A British film shows us how to build a post-capitalist world right here, right now [VIDEO]

CIC anarchists
Tom Coburg

In 2015, the Exeter-sponsored film-makers at Enfable travelled to Spain to make a movie about a post-capitalist co-operative in Catalonia. More recently, a two-day conference in an Athens squat included updates on the work of that co-operative. These updates, together with the Enfable film, provide an insight into how post-capitalism need not be some distant dream, but is realisable right now.

The Enfable film

The Enfable film was focused on the Cooperativa Integral Catalana (CIC), which is a very different organisation from what many people might term ‘co-operative’.

For example, the principles adopted by the CIC include what it calls [pdf p4] “financial disobedience”, which is a means of avoiding contributions to the state economy:

[So] instead of paying tax, you can declare that you have donated it to a [co-operative] community chest. While this method may not be entirely legal, if enough people do it then they can make it so. It is called financial disobedience…

But the CIC is much more than just a way of organising your money, as one member explains [pdf p5]. It also offers a range of autonomous services, such as help with housing:

With a network of participative assemblies, we begin to collectivise. Assemblies can network with one another. Other groups form for different projects, like cooperative housing, a community bank, and legal services.

In short, the philosophy of the CIC is not about opting out of society, but opting into a different kind of society.

Linking up…

The CIC’s members can organise their own food, housing, health, education, energy and transport. CIC decisions are made by consensus via [pdf p11] fully participatory fortnightly assemblies, enacted by working groups. The CIC also uses CASX, which has been operating as a co-op since 2013 and is like a cooperative bank, but with no interest and very strong ethical principles.

Furthermore, as the presenter at the Athens conference explained:

The Integral Cooperative is not a cooperative in the legal sense… it’s basically an umbrella, a network of different entities, collectives, and individuals who are working together to build this little bubble and protect itself from attacks from the State.

The CIC has links with similarly organised projects [pdf p15] and other co-operatives:

Spain's post-capitalist co-ops

The CIC also has links with time banks (which enable people to exchange knowledge, skills or services – but using time as their currency); as well as a number of self-management initiatives, including Ca l’Afou, Can Calçada, Aurea Social and L’art du Soleil.

And elsewhere…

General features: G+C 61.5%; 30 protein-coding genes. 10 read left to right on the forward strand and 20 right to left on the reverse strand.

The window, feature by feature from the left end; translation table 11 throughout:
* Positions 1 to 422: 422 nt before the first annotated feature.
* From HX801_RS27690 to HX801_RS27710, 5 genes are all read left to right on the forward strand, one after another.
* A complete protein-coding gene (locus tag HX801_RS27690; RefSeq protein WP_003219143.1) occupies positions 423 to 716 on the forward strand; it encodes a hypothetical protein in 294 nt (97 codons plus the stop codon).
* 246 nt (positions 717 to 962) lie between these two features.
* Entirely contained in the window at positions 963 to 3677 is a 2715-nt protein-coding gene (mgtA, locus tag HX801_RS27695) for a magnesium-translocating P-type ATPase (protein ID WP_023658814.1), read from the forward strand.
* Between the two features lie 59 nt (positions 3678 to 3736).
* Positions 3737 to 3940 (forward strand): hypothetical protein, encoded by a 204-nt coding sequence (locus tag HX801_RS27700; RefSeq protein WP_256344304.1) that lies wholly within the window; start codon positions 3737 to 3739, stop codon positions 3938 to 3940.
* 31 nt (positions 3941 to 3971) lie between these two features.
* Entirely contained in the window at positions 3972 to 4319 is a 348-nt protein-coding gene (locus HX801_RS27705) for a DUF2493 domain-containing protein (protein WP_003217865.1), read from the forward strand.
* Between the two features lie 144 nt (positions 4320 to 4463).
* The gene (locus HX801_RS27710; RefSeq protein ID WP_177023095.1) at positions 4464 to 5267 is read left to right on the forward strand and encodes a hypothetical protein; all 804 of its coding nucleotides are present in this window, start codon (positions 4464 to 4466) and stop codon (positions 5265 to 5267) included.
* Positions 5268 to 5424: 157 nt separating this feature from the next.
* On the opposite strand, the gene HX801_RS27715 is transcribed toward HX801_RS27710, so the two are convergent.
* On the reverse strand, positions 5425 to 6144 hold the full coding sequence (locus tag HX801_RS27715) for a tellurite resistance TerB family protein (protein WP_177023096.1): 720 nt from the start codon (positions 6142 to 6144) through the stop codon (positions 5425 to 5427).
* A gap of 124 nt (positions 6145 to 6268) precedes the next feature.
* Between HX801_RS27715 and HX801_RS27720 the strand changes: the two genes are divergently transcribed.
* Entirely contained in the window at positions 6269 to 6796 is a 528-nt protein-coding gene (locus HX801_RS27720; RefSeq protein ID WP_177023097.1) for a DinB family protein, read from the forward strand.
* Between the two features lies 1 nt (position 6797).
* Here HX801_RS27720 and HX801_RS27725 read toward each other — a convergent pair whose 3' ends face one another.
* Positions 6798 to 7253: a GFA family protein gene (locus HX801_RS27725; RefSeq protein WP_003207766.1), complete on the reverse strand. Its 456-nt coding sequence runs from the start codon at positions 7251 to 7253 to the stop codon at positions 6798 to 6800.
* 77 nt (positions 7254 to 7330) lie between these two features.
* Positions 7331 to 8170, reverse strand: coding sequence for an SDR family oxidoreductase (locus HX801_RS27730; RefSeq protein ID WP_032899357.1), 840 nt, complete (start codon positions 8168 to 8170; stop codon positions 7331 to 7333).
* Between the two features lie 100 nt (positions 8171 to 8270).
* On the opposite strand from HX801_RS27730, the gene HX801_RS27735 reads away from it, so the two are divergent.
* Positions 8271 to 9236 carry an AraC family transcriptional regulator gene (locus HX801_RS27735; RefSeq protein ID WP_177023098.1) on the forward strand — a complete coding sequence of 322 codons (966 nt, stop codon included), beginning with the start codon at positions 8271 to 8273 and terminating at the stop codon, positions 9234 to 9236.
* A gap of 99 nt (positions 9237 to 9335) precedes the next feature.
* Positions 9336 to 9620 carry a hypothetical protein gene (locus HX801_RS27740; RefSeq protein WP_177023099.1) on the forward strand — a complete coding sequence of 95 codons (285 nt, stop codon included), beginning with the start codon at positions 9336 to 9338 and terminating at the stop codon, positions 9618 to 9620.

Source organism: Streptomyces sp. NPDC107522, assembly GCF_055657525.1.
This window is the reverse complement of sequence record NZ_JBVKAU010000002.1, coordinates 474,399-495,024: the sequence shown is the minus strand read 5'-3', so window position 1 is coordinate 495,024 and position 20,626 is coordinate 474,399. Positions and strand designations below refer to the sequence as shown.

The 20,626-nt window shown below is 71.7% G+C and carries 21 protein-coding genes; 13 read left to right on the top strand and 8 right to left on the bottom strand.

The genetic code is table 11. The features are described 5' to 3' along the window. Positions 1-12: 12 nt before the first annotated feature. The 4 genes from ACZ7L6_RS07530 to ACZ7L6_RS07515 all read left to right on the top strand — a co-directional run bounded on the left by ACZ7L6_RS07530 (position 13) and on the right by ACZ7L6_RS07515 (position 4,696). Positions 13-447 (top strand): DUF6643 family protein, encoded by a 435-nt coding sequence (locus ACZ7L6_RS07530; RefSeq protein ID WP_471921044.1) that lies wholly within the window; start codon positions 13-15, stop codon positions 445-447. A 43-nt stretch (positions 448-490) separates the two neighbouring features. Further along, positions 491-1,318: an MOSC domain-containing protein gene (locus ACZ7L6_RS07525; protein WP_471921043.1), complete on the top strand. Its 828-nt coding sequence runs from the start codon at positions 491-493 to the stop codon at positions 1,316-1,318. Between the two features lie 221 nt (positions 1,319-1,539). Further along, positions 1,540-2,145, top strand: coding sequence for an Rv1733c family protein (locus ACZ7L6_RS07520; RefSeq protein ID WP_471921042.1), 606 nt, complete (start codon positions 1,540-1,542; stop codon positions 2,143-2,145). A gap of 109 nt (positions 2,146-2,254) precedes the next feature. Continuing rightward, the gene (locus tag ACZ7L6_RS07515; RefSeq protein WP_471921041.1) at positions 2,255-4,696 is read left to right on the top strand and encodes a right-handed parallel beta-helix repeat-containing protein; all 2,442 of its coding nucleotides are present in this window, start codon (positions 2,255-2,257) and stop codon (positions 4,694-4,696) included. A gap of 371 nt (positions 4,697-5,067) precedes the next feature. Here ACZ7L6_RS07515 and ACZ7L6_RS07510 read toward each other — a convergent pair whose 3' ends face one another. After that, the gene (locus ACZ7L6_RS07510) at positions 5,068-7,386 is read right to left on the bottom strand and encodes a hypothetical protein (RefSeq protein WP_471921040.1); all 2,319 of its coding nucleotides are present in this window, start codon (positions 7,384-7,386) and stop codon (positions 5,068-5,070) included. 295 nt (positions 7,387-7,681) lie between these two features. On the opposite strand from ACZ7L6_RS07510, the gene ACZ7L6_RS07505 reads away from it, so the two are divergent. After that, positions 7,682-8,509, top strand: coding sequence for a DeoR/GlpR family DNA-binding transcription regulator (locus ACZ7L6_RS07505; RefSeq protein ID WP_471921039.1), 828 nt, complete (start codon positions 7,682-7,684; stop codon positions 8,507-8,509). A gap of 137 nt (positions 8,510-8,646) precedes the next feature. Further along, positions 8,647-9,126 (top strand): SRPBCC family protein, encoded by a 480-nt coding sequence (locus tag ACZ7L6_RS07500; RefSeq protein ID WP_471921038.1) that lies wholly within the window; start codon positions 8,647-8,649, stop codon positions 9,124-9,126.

The film-makers from Devon may want to look at similar initiatives in other European countries. For example, in Greece there are a multitude of co-operatives and time banks.

Indeed, Exarcheia (a neighbourhood of inner-city Athens) boasts a network of co-operatives as well as mutual aid centres. Many such centres are in squatted buildings, such as Thermistokleous 58. And there is also EL CHEf, a food collective providing food for homeless people and refugees. Another example of mutual aid is the ADYE health clinic, which operates from a squat and provides patient-centred healthcare, free of charge to the communities in Exarcheia. And since 2015, the majority of the patients treated there are refugees.

And now there is a new project – Exarcheia Net – that provides internet access and networking for refugee housing and solidarity projects in Exarcheia.

Hope for Britain?

But Britain’s experiments in post-capitalism are likely to be quite different from those in Spain or Greece. Or as one CIC member told [pdf p15] the Exeter film-makers:

there isn’t the culture of resistance that there is in Catalonia in the UK. But that’s not to say it’s completely absent, it’s just not the same. Because you’ve got a long history of unionising, worker solidarity, the NHS was one of the first public health systems, so it’s maybe just different rather than nonexistent. But it’s certainly not the same here: people are much more anti-authoritarian just by instinct here than you would get in the UK, I think.

Indeed, while there are many alternative currency projects and co-operatives in Britain, they do not present a direct challenge to the state or capitalism. Perhaps this is because Britain is one of the most regulated societies in the world. This means that creating alternative ways of living and working remains a huge challenge. But as experiences elsewhere in the world show us, building another world is a very real possibility.

Get Involved!

– Watch this video about the CIC (in Spanish with French subtitles).

– Read The Leaderless Revolution by Carne Ross, and PostCapitalism by Paul Mason.

– Organise a showing of Accidental Anarchist in your local community centre.

Featured image via screengrab

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